Roy Ayers

Roy Ayers

 New York City, New York, USA
BandR&BJazz

Roy Ayers could very well be the best jazz/R&B artist you don’t know. In his 40-plus years as a vibraphonist, he has produced a string of soul and funk classics, like “We Live In Brooklyn Baby” and “Everybody Loves the Sunshine,” that has arguably made him the second-most sampled musician in hip-hop, after James Brown. You may have heard snippets of his music in songs by 50 Cent protégé Tony Yayo (“Fake Love”) or A Tribe Called Quest (“Bonita Applebum”). But while the exposure of his extensive c

Biography

Began professional career in 1961, as a side man with various Los Angeles musicians, including Chico Hamilton and Teddy Edwards; first date as a bandleader, West Coast Vibes, 1963; toured and recorded with Herbie Mann, 1966-70; formed Ubiquity, 1970; toured regularly throughout U.S., Great Britain, and Japan, 1970- ; recording artist, Polydor Records, 1970-82; recording artist, Columbia records, 1984-87; recorded Love Will Save Day with Whitney Houston, 1987; recording artist, Ichiban Records, 1989-92; recorded and toured with Guru on Jazzmatazz project, 1993; accompanied Vanessa Williams on recording Sweetest Days, 1994; numerous samples on various recordings, 1990- .
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Perhaps acid jazz would have emerged even if Roy Ayers had never existed, but it certainly would have sounded different. Scores of DJs, hip-hoppers, acid jazzers, and others have incorporated samples of music created by Ayers into their own work, making his sound an integral part of these emerging musical forms. His status as the godfather of acid jazz, or jazz funk, or whichever label you prefer, represents a second life in the career of vibraphonist and composer Ayers, who first rocked American dance floors in the 1970s with such anthems as "Everybody Loves the Sunshine" and "Freaky Deaky." Twenty years later, Ayers is as ubiquitous in the dance clubs as he ever was.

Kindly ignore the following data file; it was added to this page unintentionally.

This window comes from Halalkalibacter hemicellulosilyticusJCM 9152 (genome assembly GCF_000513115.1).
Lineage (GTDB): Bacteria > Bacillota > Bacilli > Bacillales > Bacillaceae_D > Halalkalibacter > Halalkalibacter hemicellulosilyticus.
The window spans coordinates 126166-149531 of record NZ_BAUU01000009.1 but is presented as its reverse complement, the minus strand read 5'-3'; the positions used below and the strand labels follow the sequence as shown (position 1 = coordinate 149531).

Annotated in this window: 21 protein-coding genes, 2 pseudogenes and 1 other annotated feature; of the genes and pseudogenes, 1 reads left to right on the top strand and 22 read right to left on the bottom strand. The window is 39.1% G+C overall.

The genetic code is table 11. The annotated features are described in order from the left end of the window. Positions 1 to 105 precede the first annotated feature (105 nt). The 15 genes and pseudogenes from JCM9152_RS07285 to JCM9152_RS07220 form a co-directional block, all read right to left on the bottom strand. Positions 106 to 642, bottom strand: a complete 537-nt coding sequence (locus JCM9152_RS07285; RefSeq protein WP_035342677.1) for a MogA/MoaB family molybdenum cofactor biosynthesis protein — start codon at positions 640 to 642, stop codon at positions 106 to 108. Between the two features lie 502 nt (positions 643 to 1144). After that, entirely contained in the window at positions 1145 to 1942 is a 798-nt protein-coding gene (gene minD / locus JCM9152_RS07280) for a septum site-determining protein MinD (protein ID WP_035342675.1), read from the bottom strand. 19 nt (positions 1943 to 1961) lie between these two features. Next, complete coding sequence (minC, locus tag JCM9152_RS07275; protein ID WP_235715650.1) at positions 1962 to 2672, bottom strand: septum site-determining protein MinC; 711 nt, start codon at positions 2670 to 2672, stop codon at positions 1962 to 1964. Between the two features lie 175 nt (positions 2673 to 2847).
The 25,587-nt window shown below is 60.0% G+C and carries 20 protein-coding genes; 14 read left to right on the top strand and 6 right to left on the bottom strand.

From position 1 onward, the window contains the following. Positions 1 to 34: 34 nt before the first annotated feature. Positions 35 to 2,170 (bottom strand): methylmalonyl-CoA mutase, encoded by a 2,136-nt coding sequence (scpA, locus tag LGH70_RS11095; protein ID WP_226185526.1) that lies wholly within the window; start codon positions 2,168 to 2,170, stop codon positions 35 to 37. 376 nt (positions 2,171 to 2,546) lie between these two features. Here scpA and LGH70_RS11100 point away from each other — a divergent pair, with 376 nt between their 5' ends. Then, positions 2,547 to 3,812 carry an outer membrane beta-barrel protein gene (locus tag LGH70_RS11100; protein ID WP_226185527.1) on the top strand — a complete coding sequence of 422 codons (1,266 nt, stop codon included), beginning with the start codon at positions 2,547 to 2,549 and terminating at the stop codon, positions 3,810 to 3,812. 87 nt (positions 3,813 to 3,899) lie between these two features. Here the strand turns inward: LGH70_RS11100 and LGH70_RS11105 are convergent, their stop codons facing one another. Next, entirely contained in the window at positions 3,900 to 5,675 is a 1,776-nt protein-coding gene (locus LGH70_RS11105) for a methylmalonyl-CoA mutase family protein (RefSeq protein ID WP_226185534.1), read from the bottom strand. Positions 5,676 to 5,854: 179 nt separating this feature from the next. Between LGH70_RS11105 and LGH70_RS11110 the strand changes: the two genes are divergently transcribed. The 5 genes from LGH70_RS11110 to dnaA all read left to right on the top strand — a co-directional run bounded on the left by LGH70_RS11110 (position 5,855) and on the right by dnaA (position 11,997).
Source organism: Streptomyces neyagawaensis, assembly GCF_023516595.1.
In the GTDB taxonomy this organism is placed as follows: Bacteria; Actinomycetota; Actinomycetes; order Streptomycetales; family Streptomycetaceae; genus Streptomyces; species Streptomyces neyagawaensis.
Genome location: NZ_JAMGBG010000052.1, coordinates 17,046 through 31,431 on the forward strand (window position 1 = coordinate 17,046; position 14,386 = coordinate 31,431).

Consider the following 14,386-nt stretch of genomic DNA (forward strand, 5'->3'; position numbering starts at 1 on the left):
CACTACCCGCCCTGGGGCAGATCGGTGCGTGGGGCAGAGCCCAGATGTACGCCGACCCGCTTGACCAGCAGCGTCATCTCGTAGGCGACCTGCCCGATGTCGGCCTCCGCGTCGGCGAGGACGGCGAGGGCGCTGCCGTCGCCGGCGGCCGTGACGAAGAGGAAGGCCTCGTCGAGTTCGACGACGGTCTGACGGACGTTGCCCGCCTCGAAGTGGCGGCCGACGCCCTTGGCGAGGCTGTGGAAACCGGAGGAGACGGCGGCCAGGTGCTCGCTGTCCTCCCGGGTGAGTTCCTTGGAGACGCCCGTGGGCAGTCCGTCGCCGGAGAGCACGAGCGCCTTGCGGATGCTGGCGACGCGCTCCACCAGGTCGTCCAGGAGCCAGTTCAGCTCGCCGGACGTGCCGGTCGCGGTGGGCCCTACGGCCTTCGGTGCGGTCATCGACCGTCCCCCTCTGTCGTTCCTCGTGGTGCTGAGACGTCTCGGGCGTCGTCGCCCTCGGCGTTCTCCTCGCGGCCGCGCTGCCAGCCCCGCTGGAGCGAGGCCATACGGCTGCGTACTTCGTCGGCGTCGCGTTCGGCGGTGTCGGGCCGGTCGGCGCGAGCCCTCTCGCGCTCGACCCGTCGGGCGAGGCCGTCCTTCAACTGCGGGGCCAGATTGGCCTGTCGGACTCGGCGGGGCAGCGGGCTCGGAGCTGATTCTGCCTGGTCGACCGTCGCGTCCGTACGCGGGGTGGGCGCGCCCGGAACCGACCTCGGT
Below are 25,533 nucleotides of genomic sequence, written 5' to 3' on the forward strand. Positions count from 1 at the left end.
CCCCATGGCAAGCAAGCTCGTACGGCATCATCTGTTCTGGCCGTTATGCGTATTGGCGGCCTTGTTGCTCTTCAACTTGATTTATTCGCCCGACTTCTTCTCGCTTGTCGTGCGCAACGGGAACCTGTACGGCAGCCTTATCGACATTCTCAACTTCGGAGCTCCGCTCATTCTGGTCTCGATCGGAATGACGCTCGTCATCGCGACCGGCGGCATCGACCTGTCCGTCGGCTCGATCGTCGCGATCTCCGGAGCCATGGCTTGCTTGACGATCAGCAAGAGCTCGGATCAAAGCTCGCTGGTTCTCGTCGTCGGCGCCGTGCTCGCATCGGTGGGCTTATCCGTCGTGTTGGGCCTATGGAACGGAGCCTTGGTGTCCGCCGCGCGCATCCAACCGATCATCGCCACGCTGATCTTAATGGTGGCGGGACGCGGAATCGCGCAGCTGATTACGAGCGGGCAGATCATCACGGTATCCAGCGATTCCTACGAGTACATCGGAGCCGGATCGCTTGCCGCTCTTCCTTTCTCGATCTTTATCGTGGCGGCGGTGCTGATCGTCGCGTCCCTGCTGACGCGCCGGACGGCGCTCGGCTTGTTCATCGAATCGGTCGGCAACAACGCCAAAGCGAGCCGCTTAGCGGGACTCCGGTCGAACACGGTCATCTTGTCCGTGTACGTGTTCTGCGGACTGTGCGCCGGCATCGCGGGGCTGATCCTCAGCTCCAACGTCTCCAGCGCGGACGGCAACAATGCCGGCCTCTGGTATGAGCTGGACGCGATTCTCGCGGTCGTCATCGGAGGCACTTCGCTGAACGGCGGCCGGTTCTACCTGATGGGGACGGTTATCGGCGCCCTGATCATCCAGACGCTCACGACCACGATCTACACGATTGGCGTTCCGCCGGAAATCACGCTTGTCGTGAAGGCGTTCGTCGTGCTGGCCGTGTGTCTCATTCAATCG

Ayers was born on September 10, 1940, in Los Angeles, California. Thanks to the influence of his mother, a piano teacher, and his father, a trombone player, Ayers was a musical child. By the time he was five, he was banging out boogie-woogie licks on his mother's lap at the piano. His introduction to the vibraphone came at the age of six, when his parents took him to a Lionel Hampton concert. After the show, Hampton--one of the all time greats on the instrument--handed Ayers a pair of mallets, perhaps sealing the youngster's musical destiny with that simple gesture. Meeting Hampton again years later, Ayers regaled him with the story of how he had unknowingly shaped his future.

Before that destiny came to fruition, however, Ayers spent his formative years experimenting with a variety of other instruments. At nine, he taught himself to play the steel guitar. He spent his teens alternating between the flute, trumpet, and drums. He also sang in church choirs, an influence that could still be detected in his vocal style years later. It was not until he was 17 years old that Ayers finally got a chance to play the vibraphone, which he claims had been his favorite instrument all along. Within a year, vibes was his main instrument. After high school, Ayers enrolled at Los Angeles City College, but it was not long before his studies took a back seat to the pursuit of his dream to be a working professional musician.